Author Archives: Steve Dunham

About Steve Dunham

A writer and editor living in Alexandria, Virginia, and author of The Editor’s Companion

Editing with beginner’s mind

Recently I encountered the Zen concept of beginner’s mind. “The mind of the beginner is empty, free of the habits of the expert, ready to accept, to doubt, and open to all the possibilities,” according to Richard Baker’s introduction to Shunryu Suzuki’s Zen Mind, Beginner’s Mind.

“When we have no thought of achievement, no thought of self, we are true beginners. Then we can really learn something,” wrote Suzuki in that book.

As I begin my new job, this sounds like a good attitude. Yes, I have experience and expertise, but editing pieces of writing that are new and different to me, for new and different people, means I will need to learn. The answers and solutions I have applied elsewhere may not be exactly what are needed.

As I approach the situation I can be open to discovering the client’s needs, the writers’ needs, the readers’ needs—and what I can do to help.

I can see that beginner’s mind can be helpful not just in a new position of employment but in taking on any new editing task. I’ve learned to listen to people who know more than I do, and there are plenty of those. If I have “no thought of achievement, no thought of self,” I can approach new editing assignments not merely as one who makes corrections but as one who is “open to all the possibilities.” That sounds to me like a good beginning.

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Editorial heavy lifting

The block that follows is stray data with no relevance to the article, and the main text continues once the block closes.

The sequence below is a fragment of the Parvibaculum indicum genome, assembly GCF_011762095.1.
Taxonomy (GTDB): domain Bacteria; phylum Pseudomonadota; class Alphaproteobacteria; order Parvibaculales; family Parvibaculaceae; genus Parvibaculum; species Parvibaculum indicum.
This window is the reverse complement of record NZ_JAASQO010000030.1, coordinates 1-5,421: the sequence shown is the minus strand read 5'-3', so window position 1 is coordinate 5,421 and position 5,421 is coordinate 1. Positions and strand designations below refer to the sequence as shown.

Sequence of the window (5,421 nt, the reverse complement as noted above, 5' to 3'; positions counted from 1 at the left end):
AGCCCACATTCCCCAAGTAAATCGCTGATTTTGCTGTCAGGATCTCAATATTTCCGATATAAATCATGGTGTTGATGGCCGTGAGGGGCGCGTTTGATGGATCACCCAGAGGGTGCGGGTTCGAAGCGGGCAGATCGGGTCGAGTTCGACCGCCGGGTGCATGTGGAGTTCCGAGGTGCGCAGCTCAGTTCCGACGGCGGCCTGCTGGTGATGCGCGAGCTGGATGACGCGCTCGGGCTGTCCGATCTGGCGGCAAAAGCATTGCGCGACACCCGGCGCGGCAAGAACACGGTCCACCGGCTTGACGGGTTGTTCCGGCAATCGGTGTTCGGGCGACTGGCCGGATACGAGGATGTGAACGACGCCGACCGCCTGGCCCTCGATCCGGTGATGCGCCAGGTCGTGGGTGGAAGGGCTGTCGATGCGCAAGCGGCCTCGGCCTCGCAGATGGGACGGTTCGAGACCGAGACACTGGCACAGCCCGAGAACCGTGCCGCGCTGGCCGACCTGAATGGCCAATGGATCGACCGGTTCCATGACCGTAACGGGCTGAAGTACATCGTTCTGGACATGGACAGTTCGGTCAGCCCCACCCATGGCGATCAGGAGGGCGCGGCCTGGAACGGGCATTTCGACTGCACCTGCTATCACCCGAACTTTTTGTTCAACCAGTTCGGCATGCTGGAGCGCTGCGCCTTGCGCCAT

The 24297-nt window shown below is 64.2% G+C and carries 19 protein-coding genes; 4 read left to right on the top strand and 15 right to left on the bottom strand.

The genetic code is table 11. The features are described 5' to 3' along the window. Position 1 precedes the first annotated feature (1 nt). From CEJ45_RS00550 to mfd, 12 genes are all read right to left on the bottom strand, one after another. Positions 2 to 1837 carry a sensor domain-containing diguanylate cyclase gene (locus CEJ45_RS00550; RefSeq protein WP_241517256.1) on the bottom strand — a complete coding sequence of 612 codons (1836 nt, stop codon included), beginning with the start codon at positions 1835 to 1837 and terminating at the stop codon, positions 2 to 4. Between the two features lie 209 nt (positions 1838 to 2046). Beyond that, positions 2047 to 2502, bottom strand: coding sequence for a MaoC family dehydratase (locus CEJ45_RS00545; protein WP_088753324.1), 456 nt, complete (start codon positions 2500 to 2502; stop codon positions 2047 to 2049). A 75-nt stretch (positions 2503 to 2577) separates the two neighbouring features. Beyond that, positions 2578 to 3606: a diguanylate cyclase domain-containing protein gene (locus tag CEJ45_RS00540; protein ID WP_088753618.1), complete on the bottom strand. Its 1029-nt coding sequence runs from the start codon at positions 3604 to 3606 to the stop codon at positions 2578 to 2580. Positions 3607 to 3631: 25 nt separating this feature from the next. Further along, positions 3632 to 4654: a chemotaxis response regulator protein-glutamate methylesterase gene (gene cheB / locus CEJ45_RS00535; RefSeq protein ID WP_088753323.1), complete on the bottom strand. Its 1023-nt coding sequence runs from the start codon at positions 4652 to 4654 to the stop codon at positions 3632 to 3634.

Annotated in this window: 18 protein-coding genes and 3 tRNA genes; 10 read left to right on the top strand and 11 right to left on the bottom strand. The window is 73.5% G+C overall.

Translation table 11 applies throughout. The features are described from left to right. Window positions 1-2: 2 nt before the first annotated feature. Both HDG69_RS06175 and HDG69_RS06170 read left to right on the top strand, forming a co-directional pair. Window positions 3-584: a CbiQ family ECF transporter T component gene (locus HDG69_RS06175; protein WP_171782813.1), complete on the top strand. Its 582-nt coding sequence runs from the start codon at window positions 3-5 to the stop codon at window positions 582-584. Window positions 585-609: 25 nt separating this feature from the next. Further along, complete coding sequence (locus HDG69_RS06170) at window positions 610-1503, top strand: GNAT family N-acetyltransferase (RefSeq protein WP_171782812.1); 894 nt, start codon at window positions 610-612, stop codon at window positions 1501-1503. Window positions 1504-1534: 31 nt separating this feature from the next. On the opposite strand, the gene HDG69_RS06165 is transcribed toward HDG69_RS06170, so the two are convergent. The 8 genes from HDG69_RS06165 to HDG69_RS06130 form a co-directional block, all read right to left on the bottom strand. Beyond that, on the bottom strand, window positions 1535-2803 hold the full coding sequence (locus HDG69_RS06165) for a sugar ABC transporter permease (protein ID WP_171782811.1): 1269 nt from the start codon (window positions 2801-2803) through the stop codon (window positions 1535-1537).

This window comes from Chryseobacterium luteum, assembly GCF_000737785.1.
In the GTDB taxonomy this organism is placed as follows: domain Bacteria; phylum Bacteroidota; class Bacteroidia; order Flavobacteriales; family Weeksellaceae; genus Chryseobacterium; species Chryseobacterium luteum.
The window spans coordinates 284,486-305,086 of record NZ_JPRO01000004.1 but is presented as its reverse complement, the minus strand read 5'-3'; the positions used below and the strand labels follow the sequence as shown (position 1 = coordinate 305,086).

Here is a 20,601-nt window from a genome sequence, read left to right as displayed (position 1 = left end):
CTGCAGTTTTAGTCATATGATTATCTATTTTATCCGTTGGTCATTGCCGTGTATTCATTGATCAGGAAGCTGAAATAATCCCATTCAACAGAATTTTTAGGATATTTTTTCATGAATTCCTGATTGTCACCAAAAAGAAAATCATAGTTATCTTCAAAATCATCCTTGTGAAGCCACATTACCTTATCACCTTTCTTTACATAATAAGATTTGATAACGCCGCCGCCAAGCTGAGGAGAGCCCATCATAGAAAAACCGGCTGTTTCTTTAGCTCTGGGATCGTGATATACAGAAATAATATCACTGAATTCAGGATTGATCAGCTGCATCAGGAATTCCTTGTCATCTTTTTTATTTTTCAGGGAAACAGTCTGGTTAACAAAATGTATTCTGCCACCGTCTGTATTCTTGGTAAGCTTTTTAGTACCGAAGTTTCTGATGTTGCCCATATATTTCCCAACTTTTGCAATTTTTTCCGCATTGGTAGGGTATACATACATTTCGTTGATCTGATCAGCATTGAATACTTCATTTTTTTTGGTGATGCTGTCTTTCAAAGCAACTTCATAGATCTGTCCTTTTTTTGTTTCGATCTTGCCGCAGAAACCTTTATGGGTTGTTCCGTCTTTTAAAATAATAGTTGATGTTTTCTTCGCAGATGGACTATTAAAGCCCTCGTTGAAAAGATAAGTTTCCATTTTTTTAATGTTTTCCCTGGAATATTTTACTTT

How physically strong does an editor need to be? Lately I’ve spotted a few ads for editors that say the editor must be able to lift 35 pounds.

Is this a genuine requirement? When I was young and worked at a couple of book publishers, I did indeed move a lot of cartons of books weighing more than 35 pounds. The companies had small staffs, and people pitched in with other tasks as they were able.

However, I wonder whether some of the current advertisements for editors really involve heavy lifting. I suspect that the requirement to lift 35 pounds may really be a way of weeding out older applicants.

What do you think? I welcome your comments.

 

Don’t ditch the system when things get tight

One thing I learned many years ago from a company called EEI (originally Editorial Experts Inc.), where I worked as a temp and later as an instructor, was “Don’t ditch the system when things get tight.” To maintain quality in publications, you have to have a system—that’s why it’s called “quality control.” Quality doesn’t just happen; it happens because we maintain control. We run a spellcheck and we use checklists as part of a system, for example.

However, you’ve probably found that publications production can fall behind schedule, with copy arriving late, changes to layout, or things totally out of your control such as severe weather or a power outage. That’s when it’s tempting to skip the quality control system. As Charlotte Brontë wrote in Jane Eyre, “Laws and principles are not for the times when there is no temptation.” Or as the character General Lee said in the film Gettysburg: “Things will get out of control … That is why we have orders.”